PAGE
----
Some millennials definitely want to buy a home but the reality is that housing affordability is a source of concern for both, homebuyers and policy makers.
Why Millennials Are Reluctant to Buy a House?
Today demand exceeds supply and this is the reason why housing prices keep going up. In light of this fact, more than 50 percent of millennials believe that they will never be able to buy a home, whether a detached or semi-detached house. Many of them simply can’t afford it, especially in Toronto and other big cities. What is more, according to a recent survey, about 63 percent of owners plan on selling their homes because they find it increasingly difficult to carry a mortgage. Some 57 percent of respondents believe that rising interest rates add to the cost of owning a home, and they find it difficult to keep up with payments. This makes renting a property a more attractive option for many residents. Figures prove this – today some 42 percent of millennials rent while 38 percent own a house. Some Canadians plan on selling their home to downgrade as well.
Тhe Angus Reid survey shed light on perceptions and beliefs about price movements. Only 40 percent of respondents were positive about home prices within a 5-year period. This explains why millennials are reluctant to buy a home. And those who plan on buying a house or a condo have important decisions to make. Home prices are high in neighborhoods that are attractive and safe to live. It is difficult to find an affordable home in a good neighborhood, however, which means that many millennials either choose to rent or find it hard to live within their budget.
Contributing Factors: College Loans and Low-Paid Jobs
There are factors that magnify the problem. Many college students borrow heavily to pay for tuition and cover school-related expenses such as rent or board, textbooks, supplies, and so on. This means that many students are forced to borrow heavily, whether in the form of a student loan, personal loan, credit card, etc. College graduates often have one or more loans or cards to repay and to make things worse, some young people land low-paid jobs. The problem is that a low-paid job makes it more difficult to qualify for a low-cost mortgage loan. Many banks are actually reluctant to offer mortgage financing to graduates who are knee-deep in debt and have a low income. To add to the problem, the wages in some industries and sectors have been stagnant over the last couple of years, and many young Canadians worry that they may end up in a dead-end, low-paid job. With interest rates on the rise, this means that they would find it increasingly difficult to make mortgage payments in a timely manner.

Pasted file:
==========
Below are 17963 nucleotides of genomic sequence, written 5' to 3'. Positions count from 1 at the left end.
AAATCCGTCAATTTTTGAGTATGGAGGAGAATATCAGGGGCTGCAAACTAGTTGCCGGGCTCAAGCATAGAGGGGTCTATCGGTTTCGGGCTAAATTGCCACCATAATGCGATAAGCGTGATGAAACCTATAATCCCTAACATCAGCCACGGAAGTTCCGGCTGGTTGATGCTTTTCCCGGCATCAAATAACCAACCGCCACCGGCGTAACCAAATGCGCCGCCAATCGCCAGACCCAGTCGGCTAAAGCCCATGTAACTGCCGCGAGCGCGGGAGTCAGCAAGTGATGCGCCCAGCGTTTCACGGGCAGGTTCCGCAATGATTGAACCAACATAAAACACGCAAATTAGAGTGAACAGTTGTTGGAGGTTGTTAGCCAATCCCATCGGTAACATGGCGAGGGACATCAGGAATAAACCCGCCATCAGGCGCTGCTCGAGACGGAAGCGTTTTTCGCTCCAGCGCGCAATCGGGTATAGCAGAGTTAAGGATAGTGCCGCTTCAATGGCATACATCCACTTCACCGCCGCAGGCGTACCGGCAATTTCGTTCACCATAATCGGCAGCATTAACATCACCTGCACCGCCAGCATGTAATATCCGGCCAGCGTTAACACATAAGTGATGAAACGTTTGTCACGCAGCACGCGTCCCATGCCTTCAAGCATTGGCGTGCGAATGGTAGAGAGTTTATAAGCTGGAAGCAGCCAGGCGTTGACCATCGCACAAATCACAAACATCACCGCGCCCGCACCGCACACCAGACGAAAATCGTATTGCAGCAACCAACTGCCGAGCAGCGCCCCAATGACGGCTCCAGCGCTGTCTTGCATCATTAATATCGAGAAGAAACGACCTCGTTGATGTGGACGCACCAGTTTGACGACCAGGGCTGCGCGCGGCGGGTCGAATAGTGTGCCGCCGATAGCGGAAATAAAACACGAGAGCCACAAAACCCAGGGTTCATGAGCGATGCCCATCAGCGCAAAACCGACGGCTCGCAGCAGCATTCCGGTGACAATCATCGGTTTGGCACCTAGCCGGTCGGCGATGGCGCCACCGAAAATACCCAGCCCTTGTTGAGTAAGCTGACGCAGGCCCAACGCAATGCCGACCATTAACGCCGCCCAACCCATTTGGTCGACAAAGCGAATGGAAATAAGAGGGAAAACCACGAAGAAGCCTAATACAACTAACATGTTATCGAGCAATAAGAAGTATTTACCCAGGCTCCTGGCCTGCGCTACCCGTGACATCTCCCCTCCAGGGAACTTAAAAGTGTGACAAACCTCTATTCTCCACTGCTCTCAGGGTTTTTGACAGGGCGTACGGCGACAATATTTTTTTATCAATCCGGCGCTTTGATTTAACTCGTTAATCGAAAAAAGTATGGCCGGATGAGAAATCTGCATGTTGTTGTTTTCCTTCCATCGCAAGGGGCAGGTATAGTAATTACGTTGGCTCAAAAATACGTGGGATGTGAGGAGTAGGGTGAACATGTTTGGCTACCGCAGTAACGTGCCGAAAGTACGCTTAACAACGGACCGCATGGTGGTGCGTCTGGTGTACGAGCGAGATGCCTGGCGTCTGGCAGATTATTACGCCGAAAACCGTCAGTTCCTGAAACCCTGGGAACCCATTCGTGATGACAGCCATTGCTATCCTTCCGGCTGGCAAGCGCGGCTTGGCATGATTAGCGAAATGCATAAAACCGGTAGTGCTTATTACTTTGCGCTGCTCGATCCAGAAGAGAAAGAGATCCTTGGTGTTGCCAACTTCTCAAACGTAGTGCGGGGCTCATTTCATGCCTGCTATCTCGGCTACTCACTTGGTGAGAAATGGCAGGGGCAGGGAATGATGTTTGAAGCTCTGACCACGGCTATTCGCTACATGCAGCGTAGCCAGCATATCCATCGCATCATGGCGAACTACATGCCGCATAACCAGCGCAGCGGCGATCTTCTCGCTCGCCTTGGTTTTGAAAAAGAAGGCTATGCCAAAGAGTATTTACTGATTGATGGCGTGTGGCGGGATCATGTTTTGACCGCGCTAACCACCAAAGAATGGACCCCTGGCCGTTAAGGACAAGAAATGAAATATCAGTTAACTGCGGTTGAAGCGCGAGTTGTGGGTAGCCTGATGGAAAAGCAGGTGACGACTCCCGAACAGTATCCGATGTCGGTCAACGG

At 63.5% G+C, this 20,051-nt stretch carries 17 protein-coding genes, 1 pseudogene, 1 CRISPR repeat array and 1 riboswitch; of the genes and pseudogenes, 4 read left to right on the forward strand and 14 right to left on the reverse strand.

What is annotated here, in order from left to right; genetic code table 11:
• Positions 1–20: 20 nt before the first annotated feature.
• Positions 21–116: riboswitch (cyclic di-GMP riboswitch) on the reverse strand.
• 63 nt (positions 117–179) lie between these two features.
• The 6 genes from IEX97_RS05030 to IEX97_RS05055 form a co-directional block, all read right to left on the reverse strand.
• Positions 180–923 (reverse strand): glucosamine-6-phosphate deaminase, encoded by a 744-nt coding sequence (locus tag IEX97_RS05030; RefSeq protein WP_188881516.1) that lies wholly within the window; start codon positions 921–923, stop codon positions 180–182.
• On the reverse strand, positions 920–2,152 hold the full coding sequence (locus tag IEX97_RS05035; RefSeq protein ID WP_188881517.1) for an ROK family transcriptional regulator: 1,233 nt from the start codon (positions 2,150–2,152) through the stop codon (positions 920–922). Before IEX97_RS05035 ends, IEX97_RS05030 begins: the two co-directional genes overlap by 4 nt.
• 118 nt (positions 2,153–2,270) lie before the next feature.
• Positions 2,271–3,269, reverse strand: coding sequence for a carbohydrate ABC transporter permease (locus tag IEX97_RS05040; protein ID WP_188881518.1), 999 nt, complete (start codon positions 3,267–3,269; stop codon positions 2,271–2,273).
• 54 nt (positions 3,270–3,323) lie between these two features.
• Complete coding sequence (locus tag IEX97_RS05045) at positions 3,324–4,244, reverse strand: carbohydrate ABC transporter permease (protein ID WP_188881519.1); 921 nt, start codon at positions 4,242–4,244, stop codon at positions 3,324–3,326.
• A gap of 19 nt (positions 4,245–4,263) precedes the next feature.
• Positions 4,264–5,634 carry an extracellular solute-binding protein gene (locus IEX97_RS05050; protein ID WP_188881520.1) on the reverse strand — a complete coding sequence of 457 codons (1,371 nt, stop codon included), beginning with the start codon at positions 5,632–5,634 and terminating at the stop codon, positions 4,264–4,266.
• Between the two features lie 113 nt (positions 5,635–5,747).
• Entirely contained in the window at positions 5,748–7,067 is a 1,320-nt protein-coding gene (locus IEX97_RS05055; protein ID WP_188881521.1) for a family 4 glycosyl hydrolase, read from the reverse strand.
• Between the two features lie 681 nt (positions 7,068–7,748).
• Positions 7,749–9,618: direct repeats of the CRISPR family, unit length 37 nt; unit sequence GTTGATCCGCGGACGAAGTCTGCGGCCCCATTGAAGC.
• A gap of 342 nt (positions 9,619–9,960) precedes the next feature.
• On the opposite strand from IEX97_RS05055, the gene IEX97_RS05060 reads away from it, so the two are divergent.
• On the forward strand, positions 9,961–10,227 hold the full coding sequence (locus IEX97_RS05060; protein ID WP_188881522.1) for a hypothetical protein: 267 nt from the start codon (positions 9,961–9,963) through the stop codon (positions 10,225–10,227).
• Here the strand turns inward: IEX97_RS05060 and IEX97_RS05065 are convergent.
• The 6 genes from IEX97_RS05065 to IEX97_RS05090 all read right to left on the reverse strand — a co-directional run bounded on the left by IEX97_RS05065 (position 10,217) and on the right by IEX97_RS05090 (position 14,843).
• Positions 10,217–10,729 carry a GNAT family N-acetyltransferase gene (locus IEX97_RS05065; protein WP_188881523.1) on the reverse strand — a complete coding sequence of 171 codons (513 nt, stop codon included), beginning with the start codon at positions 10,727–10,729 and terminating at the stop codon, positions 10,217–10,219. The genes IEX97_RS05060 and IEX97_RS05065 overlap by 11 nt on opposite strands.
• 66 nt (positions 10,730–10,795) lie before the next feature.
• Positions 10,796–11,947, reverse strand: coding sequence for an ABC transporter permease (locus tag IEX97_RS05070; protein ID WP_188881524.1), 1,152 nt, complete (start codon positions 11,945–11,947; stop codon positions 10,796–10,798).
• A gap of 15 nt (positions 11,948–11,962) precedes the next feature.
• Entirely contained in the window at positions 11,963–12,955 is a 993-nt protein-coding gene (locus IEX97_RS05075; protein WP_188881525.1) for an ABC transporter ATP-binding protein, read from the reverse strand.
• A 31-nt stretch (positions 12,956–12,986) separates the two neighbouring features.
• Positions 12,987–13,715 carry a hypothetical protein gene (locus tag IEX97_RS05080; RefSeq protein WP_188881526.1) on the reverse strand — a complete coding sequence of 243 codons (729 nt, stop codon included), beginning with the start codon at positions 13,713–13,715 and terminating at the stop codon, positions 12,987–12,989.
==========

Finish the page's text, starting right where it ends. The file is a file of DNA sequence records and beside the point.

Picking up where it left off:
Is Home Ownership an Attractive Option for Millennials?
Some share the opinion that home ownership is not an attractive option for young people who are more flexible and mobile than the old generation. Home ownership security is not a priority for many millennials. Young people travel more than the old generation and often change jobs. This means that many of them relocate every couple of years and the purchase of a high-priced property is not an attractive option. On the other hand, there are housing markets in Canada that are millennial-friendly, and some young people choose to relocate and buy an affordable home. The average price for a house in Atlantic Canada is around $254,000, and the average down payment stands at around $34,000. This means that borrowers have a monthly payment of about $995. In Quebec, the average home price stands at around $235,000, and the monthly mortgage payment is $927. Home prices for condos, bungalows, and two-story homes are affordable in places like Montreal Southshore, Montreal Northshore, Laval, Gatineau, and elsewhere. Thinking small and buying a small condo or a tiny house is also a good way to find an affordable alternative for those who prefer to live in Toronto. Some people choose to rent a small house first to see whether they feel comfortable and then buy a small-size condo or house.
More and more young people in Canada have begun to share former hotels and mansions, making community homes increasingly popular. This is one alternative to high-priced homes in Toronto and the GTA. On one side, these millennials are mortgage debt-free, and it is easier for them to relocate to a region where wages are higher and unemployment rates lower. On the other side, people who choose to rent won’t build home equity, which is definitely an asset.
What Can Be Done?
It is true that local authorities and territorial governments have few tools to control the housing market. At the same time, there are some possible solutions so that more millennials and Canadians in general have the chance to buy affordable housing. To this end, it is important to build a good transport and transit infrastructure to encourage building and increase the housing supply. Target infrastructure is also an important component and requires local planning approvals. They allow builders to secure water supply, sewers, and other facilities. Improving and speeding up the approval process is one way to secure affordable housing. An important step to help millennials find low-cost homes is to change existing zoning laws. This is one way to deal with the current shortage of land and build more homes to increase supply so that property prices go down. A good way to encourage more homeowners to list their properties is to reduce the land transfer tax in Toronto. A high land transfer tax discourages people from listing and many of them prefer to make home improvements and renovations.